Here I am. Just about three years later still not doing much of anything. And unlike many of you it took me until a few months ago to get myself a new couch to do nothing on.
I hear you…
“Oh, please don’t mention the C word.”
On NPR I heard cases are up 90%. Y’all are news reading folks you know. “It” is on the rise and the flu is really a bad one this year. I had to take Mom to the emergency room for a power UTI and the nurses gave me the low down, they were having a deep run of a variety of viruses and the standing room only crowd that night was heavy on flu. (That ER looked like a Target was having a “buy one smart tv and get one free” sale.) The sounds of the seasons: barking mad coughs, screaming feverish children, and adults too sick to make any sounds. I swear I could see the virus crystals dangling like tinsel.
Those nurses were amazing. Triaging mom fairly quickly, we were “lucky” in that she was in the computer system as having almost died of the same thing three years ago (almost to the day). They started an IV of fluids and eventually a strong intravenous antibiotic for her UTI. Then the doctor told me to get her out. I got her to my place for a two-week recovery. If this had been 2018 she might have stayed overnight but there was not a bed to be had. It was much better to leave before we got a Gift with Purchase.
I’m done with it. Let the bugs fly at me. I am immunized. I am vaxed, taxed, and waxed…I had a mild form of “it” in the spring—April 15, of all days. Really, my chances of dying from this thing are low. So let’s live life, shall we?
I loved that last paragraph. It’s a lie and I love it. It reads just like most everyone else on the planet feels. Even with our hospitals in LA bursting at the seams, everyone is fatigued and so “auld lang syne” (which literally means “old long since”) in regards to even the smallest of precautions like masking up while at the grocery store. We as a society are over it.
So why am I over here suffering from PTSD or PTCD?
The idea that I could kill my mom haunts me, that’s why. With her age and her lung issues it’s not great odds. Every decision I make is filtered thru the lens of “Is it worth it?” Turns out the only thing that ever seems worth it is work. This last spring/summer I booked some tv/film work. No one can set foot on a set without several covid tests including a last minute one the day of shooting. And almost all union sets required you to be vaxed. And once on set, if you aren’t in the scene being taped you have a mask on and if you don’t someone will hand you one. It felt glorious to be out of the house amongst my fellow artists to talk to people, to interact, to see others. My screen time was minimal. The not being isolated was a shot of normalcy I desperately needed.
Just six weeks ago, the numbers were so low I was living almost normally. I have friends who, during the worst of the pandemic, functioned very well while wearing a mask. I do not. I have a horrible time—they trigger a migraine and I struggle to breathe. But the numbers were down, and I was starting to breathe literally a bit freer. I even took a music gig. A wonderful private dinner party where the band I put together was adored. My enjoyment was dampened by profuse perspiration. The lasagna entrée they served had warmed the room and had me “glowing.” I was incandescent. After the gig my brutally honest German violinist was surprised how well I did having not led or sung in quite some time. You want honesty, get yourself a German born-and-bred friend; they can’t help themselves.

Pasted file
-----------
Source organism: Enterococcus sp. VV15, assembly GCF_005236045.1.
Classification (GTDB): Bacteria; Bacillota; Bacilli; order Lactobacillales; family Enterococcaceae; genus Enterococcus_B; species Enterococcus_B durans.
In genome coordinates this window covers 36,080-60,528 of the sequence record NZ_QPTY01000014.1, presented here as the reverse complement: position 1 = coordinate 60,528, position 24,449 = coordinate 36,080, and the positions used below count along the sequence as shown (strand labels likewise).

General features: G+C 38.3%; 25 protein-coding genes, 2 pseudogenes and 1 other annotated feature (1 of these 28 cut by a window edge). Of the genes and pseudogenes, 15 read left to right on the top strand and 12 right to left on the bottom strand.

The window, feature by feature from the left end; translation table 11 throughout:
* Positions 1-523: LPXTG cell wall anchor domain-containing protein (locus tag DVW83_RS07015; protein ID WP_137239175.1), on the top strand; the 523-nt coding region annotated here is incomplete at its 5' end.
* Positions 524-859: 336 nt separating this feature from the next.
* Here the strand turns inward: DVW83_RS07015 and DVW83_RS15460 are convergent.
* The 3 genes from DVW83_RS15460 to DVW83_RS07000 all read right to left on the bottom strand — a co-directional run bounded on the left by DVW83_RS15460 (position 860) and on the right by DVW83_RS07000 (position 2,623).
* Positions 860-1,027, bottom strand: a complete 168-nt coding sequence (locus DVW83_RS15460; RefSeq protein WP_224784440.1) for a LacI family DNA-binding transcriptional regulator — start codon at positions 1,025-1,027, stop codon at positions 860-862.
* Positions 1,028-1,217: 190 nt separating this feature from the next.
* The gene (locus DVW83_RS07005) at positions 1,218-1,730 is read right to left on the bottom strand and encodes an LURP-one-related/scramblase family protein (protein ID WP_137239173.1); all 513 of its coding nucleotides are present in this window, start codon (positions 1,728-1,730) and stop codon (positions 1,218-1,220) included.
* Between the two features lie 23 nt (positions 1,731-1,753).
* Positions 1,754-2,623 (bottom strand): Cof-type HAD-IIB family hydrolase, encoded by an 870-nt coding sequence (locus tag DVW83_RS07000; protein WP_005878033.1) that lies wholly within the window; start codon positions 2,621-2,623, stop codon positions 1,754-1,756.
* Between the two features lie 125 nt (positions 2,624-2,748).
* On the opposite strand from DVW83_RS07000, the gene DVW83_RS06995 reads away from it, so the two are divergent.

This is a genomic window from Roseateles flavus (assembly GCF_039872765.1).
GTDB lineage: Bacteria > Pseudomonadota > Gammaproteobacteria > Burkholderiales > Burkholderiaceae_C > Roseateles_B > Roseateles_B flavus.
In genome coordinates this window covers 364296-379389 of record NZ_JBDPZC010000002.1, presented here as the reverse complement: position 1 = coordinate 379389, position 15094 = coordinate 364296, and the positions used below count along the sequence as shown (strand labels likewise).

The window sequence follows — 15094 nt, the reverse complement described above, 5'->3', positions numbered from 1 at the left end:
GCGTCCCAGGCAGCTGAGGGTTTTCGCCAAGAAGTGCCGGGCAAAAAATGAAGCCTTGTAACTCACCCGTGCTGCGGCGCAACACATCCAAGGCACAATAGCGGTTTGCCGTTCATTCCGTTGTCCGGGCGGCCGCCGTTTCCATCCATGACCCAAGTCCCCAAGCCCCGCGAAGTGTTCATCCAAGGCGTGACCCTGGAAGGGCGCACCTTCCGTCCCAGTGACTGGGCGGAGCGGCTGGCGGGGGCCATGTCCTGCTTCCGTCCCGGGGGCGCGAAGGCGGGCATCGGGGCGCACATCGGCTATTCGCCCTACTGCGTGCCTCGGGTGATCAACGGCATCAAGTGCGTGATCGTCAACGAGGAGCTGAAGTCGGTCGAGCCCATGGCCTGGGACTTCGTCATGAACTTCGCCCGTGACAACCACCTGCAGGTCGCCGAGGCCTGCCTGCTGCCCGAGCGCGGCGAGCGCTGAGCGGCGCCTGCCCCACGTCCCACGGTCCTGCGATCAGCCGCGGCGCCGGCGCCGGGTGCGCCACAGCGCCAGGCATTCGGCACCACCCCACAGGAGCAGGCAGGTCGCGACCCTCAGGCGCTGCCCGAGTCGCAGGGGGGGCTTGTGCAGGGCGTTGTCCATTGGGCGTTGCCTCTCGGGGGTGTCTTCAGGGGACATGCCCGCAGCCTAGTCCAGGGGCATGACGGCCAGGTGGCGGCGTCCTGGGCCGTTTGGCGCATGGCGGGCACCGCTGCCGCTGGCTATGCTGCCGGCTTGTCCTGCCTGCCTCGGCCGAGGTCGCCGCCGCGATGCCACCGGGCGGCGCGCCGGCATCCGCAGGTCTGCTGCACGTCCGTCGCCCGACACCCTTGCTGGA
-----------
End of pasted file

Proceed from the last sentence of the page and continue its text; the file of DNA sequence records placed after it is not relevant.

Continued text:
The problem with the filter of “is it worth it” is that life is not made up of monumental events. That which makes a life worth living are the small things. That’s why we say, “It was a trip of a lifetime.” Not, “It was a bagel and coffee of a lifetime.” BUT if you delete all the small things, you have nothing.
While mom recovered on my couch (she wanted the couch—it was ten steps closer to the toilet, and, remember, it’s brand new) I already had some plans for social interactions. The events were mostly outside but in close contact with others that I didn’t know. She didn’t want me to change my plans and I didn’t think I should. I had heard from the institution with the padded cell. They had already finished the “R” and the “A” on my name plate.
I finally bought tickets for a show I have wanted to see for years. The next day I called and got my money back. Baby steps. I just didn’t think a crowded theatre in a city where not many are wearing masks, when the numbers are so high, felt worth it. In this case I had to balance the anxiety of sitting that close to a stranger who might have indigestion after their big pre-theatre dinner. Would their garlic breath burps cause me to worry “what else lurks therein?” Lest you think I’m exaggerating, or I should already be in that padded cell, I used to have season tickets to this theatre and in our row there was a guy who was also a season ticket holder. I knew when he was in attendance, because periodically this odor would hover over to my face and slowly dissipate. This process would repeat throughout the evening.
I’ve called the facility and told them, don’t paint the next letter. I am going to recover.
So next time you see someone wearing a mask, they may be out in an effort to keep their marbles—and they may trying to keep someone they love safe.